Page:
• Teaching about Religion: The Supreme Court long has recognized that teaching about religion is an appropriate function of public schools. Such teaching should be academic in nature and a normal part of the school curriculum. Study about religion may not be used as an opportunity to proselytize or indoctrinate in a particular faith.

    Teaching about religion in a public school is different from teaching in a Sunday school or in a private religious academy. Public school teachers generally teach by attribution (e.g., many Hindus believe _) and should not assume the historical accuracy or inaccuracy of sacred texts. Good instructional materials as well as proper teacher training can help schools avoid problems associated with the academic treatment of religion.

  • Bible Clubs and Equal Access: The federal Equal Access Act guarantees the rights of students to form religious and political clubs on public school campuses if the school has created a "limited open forum" where other noncurriculum-related student clubs are allowed to meet. The act is designed to protect the rights of students only and prohibits outside adults from leading, directing or even regularly attending such meetings, although occasional outside speakers are permitted.

    In addition, teachers may be present at religious club meetings in what the courts have called "a nonparticipatory capacity" only.

  • Excusals: Schools should do their best to accommodate the requests of parents to excuse their children from portions of the curriculum they find offensive to their religious beliefs. After all, it is parents--not schools--who have the fundamental constitutional right to control the educational upbringing of their children.

    Schools routinely grant parental requests to opt out of such things as sex education, Halloween parties or selected reading assignments. Students should not be punished academically for making such requests, and meaningful alternative assignments should be given. Not all excusal requests are feasible, however. Some, such as a request to opt out of all discussions about religion may be impossible to grant without disrupting the classroom and the curriculum.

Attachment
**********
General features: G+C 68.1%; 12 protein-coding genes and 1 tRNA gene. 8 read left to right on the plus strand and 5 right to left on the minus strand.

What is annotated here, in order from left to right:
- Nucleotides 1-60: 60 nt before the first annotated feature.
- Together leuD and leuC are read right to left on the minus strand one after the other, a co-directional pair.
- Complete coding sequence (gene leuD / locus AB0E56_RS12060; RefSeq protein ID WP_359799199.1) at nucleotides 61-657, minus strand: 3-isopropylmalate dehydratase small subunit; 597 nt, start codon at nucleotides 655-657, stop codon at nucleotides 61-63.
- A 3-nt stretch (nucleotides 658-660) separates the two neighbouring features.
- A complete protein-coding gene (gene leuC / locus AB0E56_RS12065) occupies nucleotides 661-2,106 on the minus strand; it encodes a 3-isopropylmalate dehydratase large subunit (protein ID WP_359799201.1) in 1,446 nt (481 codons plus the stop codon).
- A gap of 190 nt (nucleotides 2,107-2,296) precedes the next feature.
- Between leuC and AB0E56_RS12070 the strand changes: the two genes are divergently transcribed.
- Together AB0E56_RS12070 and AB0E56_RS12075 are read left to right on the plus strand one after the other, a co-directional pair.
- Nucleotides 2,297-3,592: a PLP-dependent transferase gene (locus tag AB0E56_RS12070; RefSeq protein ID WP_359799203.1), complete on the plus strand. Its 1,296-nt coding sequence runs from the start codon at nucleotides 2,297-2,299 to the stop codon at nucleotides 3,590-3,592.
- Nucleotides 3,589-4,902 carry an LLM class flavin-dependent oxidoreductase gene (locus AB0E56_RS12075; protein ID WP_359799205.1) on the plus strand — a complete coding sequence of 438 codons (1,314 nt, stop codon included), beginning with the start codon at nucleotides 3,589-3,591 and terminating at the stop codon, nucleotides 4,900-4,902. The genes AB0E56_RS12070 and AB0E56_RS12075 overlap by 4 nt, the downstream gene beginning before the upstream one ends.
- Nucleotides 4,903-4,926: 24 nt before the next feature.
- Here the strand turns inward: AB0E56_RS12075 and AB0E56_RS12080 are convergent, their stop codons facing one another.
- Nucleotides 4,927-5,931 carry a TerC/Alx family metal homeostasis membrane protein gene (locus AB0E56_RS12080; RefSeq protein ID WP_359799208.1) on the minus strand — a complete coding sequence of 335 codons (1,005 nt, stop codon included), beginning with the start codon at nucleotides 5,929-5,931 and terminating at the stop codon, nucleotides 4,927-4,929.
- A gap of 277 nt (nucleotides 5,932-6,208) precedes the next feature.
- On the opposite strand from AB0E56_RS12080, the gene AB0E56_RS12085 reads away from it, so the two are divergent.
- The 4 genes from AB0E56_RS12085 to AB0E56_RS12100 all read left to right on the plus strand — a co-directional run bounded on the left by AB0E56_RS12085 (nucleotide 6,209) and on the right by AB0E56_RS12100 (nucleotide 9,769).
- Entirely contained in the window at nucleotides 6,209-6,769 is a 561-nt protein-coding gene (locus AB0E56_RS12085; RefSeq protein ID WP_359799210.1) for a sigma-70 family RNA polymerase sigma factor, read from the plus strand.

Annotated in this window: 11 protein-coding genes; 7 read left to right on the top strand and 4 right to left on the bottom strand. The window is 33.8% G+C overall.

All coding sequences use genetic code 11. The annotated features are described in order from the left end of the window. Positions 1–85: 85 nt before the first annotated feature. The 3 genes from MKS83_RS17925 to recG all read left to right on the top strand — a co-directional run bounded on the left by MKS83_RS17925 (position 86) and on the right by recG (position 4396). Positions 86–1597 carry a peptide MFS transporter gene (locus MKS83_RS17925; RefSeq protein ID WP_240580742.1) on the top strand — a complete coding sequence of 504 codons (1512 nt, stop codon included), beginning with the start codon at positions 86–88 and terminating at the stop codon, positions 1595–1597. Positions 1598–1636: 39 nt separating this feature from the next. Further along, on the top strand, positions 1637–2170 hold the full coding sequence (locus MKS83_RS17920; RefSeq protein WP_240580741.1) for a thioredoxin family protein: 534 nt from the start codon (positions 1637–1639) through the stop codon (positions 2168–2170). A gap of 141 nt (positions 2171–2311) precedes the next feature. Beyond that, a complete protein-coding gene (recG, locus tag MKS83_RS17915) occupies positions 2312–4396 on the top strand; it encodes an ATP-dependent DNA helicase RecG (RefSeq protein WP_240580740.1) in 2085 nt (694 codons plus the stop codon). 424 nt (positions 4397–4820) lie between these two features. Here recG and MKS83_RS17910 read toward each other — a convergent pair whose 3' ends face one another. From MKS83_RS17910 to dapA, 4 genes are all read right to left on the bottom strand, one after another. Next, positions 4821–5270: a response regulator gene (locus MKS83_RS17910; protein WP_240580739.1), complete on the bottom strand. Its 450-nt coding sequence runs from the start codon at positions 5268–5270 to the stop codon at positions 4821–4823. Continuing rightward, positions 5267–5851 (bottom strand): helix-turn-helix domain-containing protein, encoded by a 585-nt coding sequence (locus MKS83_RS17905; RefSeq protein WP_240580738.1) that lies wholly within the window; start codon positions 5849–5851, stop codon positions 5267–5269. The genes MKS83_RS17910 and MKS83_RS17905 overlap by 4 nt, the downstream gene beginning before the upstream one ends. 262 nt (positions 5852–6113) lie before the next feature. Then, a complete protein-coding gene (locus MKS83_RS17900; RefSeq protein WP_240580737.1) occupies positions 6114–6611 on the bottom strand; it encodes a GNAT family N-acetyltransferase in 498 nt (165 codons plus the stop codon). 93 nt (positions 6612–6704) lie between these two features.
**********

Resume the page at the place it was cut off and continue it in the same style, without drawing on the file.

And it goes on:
In some cases, schools may wish to consider an opt-in policy, particularly for activities parents are more likely to find objectionable. For example, many parents do not allow their children to watch R-rated movies. If while studying a unit on the Holocaust a school wishes to show excerpts from the movie Schindler's List, teachers would be wise to send an explanatory note home with students including a parental permission form. Other schools have chosen to require parental permission for extracurricular activities, such as sports and student clubs.

    Most parents appreciate being given a greater degree of control over their children's education and will respond favorably to a school or district's willingness to defer to their judgment on such matters. Students may appreciate the fact that the stigma associated with opting out may be alleviated by the use of opt-in policy.

  • Distribution of Religious Literature: As a general rule, most courts now hold that students have the right to distribute religious literature on public school campuses subject to reasonable time, place and manner restrictions imposed by the school. At least two federal district courts have allowed outside groups such as the Gideons to place materials in a public school as long as other community groups are given similar privileges. These printed materials can be placed in a rack or upon a table with a disclaimer indicating that they are not sponsored or endorsed by the school. Only passive distribution is permitted, however, and no outside adult should be allowed to come onto campus and hand out the materials.